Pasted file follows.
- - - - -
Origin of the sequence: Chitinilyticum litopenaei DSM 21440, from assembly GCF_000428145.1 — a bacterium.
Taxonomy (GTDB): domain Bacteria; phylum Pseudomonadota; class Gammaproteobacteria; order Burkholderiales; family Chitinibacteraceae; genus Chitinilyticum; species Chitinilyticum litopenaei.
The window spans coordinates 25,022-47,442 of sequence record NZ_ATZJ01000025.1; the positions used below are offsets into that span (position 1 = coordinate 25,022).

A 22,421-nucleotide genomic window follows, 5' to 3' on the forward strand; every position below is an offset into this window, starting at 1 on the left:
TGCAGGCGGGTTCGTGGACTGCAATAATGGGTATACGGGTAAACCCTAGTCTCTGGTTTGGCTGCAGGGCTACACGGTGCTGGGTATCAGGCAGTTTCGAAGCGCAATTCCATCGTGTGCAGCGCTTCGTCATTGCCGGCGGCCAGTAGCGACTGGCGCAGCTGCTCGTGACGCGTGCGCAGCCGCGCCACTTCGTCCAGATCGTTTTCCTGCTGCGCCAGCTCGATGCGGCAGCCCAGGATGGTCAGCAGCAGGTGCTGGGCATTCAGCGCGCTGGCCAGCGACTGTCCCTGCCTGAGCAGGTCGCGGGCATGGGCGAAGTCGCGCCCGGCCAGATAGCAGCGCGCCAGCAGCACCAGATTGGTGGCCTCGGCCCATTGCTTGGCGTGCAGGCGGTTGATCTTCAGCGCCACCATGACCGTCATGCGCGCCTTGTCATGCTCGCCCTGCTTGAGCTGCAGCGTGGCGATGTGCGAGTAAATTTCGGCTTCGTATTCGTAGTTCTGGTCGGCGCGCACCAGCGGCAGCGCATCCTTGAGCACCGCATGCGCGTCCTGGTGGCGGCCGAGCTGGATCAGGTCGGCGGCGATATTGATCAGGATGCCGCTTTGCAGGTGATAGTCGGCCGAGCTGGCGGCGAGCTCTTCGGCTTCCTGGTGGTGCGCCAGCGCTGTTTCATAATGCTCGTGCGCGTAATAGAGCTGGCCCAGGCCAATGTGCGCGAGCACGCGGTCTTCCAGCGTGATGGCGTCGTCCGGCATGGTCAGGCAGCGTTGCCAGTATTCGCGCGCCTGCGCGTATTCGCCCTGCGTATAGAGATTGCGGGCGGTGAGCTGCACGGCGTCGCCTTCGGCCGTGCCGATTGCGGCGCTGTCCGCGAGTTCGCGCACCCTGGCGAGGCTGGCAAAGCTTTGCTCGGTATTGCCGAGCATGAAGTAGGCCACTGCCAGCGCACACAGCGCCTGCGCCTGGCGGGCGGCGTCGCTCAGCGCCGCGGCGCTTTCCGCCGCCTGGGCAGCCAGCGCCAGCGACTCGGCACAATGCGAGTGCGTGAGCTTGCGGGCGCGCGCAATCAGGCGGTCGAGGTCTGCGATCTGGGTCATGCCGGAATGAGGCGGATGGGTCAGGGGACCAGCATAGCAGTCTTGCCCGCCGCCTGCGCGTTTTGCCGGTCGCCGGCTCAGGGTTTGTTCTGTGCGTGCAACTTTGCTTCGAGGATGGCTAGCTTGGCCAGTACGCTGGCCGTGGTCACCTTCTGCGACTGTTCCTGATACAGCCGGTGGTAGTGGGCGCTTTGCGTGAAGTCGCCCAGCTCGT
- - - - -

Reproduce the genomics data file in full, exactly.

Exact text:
Origin of the sequence: Chitinilyticum litopenaei DSM 21440, from assembly GCF_000428145.1 — a bacterium.
Taxonomy (GTDB): domain Bacteria; phylum Pseudomonadota; class Gammaproteobacteria; order Burkholderiales; family Chitinibacteraceae; genus Chitinilyticum; species Chitinilyticum litopenaei.
The window spans coordinates 25,022-47,442 of sequence record NZ_ATZJ01000025.1; the positions used below are offsets into that span (position 1 = coordinate 25,022).

A 22,421-nucleotide genomic window follows, 5' to 3' on the forward strand; every position below is an offset into this window, starting at 1 on the left:
TGCAGGCGGGTTCGTGGACTGCAATAATGGGTATACGGGTAAACCCTAGTCTCTGGTTTGGCTGCAGGGCTACACGGTGCTGGGTATCAGGCAGTTTCGAAGCGCAATTCCATCGTGTGCAGCGCTTCGTCATTGCCGGCGGCCAGTAGCGACTGGCGCAGCTGCTCGTGACGCGTGCGCAGCCGCGCCACTTCGTCCAGATCGTTTTCCTGCTGCGCCAGCTCGATGCGGCAGCCCAGGATGGTCAGCAGCAGGTGCTGGGCATTCAGCGCGCTGGCCAGCGACTGTCCCTGCCTGAGCAGGTCGCGGGCATGGGCGAAGTCGCGCCCGGCCAGATAGCAGCGCGCCAGCAGCACCAGATTGGTGGCCTCGGCCCATTGCTTGGCGTGCAGGCGGTTGATCTTCAGCGCCACCATGACCGTCATGCGCGCCTTGTCATGCTCGCCCTGCTTGAGCTGCAGCGTGGCGATGTGCGAGTAAATTTCGGCTTCGTATTCGTAGTTCTGGTCGGCGCGCACCAGCGGCAGCGCATCCTTGAGCACCGCATGCGCGTCCTGGTGGCGGCCGAGCTGGATCAGGTCGGCGGCGATATTGATCAGGATGCCGCTTTGCAGGTGATAGTCGGCCGAGCTGGCGGCGAGCTCTTCGGCTTCCTGGTGGTGCGCCAGCGCTGTTTCATAATGCTCGTGCGCGTAATAGAGCTGGCCCAGGCCAATGTGCGCGAGCACGCGGTCTTCCAGCGTGATGGCGTCGTCCGGCATGGTCAGGCAGCGTTGCCAGTATTCGCGCGCCTGCGCGTATTCGCCCTGCGTATAGAGATTGCGGGCGGTGAGCTGCACGGCGTCGCCTTCGGCCGTGCCGATTGCGGCGCTGTCCGCGAGTTCGCGCACCCTGGCGAGGCTGGCAAAGCTTTGCTCGGTATTGCCGAGCATGAAGTAGGCCACTGCCAGCGCACACAGCGCCTGCGCCTGGCGGGCGGCGTCGCTCAGCGCCGCGGCGCTTTCCGCCGCCTGGGCAGCCAGCGCCAGCGACTCGGCACAATGCGAGTGCGTGAGCTTGCGGGCGCGCGCAATCAGGCGGTCGAGGTCTGCGATCTGGGTCATGCCGGAATGAGGCGGATGGGTCAGGGGACCAGCATAGCAGTCTTGCCCGCCGCCTGCGCGTTTTGCCGGTCGCCGGCTCAGGGTTTGTTCTGTGCGTGCAACTTTGCTTCGAGGATGGCTAGCTTGGCCAGTACGCTGGCCGTGGTCACCTTCTGCGACTGTTCCTGATACAGCCGGTGGTAGTGGGCGCTTTGCGTGAAGTCGCCCAGCTCGT